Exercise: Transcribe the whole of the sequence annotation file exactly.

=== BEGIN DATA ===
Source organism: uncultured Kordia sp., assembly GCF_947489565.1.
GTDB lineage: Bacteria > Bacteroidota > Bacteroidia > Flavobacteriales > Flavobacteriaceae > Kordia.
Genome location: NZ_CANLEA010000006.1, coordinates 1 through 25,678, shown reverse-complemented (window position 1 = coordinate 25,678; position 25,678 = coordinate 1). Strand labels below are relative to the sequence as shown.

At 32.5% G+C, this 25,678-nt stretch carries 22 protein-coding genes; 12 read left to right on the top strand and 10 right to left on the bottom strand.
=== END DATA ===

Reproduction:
Source organism: uncultured Kordia sp., assembly GCF_947489565.1.
GTDB lineage: Bacteria > Bacteroidota > Bacteroidia > Flavobacteriales > Flavobacteriaceae > Kordia.
Genome location: NZ_CANLEA010000006.1, coordinates 1 through 25,678, shown reverse-complemented (window position 1 = coordinate 25,678; position 25,678 = coordinate 1). Strand labels below are relative to the sequence as shown.

At 32.5% G+C, this 25,678-nt stretch carries 22 protein-coding genes; 12 read left to right on the top strand and 10 right to left on the bottom strand.